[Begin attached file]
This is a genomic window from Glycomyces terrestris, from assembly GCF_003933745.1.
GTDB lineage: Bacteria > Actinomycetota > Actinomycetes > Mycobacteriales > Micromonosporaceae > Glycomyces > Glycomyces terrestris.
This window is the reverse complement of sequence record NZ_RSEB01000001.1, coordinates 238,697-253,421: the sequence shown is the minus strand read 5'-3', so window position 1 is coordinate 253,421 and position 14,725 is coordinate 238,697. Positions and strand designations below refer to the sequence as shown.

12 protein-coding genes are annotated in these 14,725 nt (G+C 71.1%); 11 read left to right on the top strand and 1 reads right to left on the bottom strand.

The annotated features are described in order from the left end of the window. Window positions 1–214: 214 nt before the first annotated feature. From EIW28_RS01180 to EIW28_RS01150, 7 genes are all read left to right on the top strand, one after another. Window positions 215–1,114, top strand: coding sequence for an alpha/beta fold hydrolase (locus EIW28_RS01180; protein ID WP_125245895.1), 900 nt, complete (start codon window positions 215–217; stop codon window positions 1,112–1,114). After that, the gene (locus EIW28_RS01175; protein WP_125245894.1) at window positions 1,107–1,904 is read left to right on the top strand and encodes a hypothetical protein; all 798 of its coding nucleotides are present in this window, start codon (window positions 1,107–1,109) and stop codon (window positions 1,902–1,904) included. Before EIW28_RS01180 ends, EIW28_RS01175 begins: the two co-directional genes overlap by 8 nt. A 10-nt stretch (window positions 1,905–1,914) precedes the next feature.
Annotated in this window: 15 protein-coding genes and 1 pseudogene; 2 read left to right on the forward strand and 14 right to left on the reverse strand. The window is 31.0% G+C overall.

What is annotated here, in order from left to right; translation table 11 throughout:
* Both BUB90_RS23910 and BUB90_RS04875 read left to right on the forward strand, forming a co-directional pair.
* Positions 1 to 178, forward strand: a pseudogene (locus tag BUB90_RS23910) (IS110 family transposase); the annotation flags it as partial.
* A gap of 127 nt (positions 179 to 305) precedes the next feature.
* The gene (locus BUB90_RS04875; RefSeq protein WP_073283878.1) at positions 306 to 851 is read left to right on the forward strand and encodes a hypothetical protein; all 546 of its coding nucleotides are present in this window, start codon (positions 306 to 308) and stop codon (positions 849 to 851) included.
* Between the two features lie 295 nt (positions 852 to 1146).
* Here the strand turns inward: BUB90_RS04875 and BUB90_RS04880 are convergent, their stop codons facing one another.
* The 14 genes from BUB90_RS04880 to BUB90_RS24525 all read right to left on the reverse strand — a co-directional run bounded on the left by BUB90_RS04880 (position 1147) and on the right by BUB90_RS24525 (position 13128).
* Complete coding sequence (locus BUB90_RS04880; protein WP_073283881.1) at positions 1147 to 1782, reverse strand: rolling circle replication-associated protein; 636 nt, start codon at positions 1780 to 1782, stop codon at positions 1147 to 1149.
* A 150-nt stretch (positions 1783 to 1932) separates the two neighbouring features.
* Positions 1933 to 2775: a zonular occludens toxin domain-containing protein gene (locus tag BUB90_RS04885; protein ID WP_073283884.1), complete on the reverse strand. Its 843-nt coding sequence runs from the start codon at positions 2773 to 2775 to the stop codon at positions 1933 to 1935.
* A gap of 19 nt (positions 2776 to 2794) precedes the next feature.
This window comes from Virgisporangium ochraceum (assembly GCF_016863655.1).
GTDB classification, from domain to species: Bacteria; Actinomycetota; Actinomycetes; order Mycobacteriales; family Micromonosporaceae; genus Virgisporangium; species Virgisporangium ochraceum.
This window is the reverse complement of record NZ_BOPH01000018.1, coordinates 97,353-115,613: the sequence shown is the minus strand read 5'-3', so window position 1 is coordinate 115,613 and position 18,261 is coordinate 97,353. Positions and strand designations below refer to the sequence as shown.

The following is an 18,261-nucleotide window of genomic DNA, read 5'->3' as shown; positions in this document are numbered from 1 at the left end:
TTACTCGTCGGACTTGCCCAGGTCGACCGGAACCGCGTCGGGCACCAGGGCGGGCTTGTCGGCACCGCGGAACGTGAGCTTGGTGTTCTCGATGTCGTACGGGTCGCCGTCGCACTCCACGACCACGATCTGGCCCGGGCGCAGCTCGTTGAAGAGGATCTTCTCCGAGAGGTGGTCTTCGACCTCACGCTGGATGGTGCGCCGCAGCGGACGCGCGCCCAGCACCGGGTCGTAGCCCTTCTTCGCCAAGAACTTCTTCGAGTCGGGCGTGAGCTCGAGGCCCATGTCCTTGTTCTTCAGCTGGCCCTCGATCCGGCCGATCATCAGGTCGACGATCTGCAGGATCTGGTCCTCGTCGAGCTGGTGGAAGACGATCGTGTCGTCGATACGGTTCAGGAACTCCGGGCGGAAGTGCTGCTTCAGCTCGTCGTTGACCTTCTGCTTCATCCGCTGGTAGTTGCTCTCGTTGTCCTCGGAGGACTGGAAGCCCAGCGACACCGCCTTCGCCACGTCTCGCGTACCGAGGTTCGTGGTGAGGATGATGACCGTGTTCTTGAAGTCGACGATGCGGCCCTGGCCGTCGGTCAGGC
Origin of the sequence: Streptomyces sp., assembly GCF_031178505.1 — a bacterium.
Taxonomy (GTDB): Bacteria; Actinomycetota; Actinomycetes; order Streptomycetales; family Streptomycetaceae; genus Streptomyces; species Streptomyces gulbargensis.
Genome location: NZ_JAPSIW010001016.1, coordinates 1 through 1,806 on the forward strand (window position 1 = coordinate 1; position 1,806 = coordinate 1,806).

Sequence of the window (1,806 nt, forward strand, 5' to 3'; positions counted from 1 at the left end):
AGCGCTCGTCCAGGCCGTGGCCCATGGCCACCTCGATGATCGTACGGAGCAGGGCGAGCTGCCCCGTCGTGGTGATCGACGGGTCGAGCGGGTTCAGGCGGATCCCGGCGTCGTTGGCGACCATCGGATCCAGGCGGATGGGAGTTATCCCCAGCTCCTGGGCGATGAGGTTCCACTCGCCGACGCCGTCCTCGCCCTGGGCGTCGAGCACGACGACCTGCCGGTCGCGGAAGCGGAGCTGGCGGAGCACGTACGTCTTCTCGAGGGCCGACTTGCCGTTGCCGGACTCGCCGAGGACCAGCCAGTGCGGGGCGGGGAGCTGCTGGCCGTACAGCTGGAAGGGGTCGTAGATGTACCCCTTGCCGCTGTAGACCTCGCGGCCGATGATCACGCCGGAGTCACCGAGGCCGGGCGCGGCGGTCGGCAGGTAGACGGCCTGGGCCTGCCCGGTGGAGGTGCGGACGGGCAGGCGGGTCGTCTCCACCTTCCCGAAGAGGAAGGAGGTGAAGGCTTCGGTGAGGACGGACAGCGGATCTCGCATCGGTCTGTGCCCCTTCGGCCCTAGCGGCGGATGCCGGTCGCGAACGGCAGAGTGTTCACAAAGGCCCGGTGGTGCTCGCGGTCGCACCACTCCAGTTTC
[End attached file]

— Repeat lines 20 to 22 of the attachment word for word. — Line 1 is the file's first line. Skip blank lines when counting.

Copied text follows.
GTDB classification, from domain to species: Bacteria; Actinomycetota; Actinomycetes; order Mycobacteriales; family Micromonosporaceae; genus Virgisporangium; species Virgisporangium ochraceum.
This window is the reverse complement of record NZ_BOPH01000018.1, coordinates 97,353-115,613: the sequence shown is the minus strand read 5'-3', so window position 1 is coordinate 115,613 and position 18,261 is coordinate 97,353. Positions and strand designations below refer to the sequence as shown.

The following is an 18,261-nucleotide window of genomic DNA, read 5'->3' as shown; positions in this document are numbered from 1 at the left end: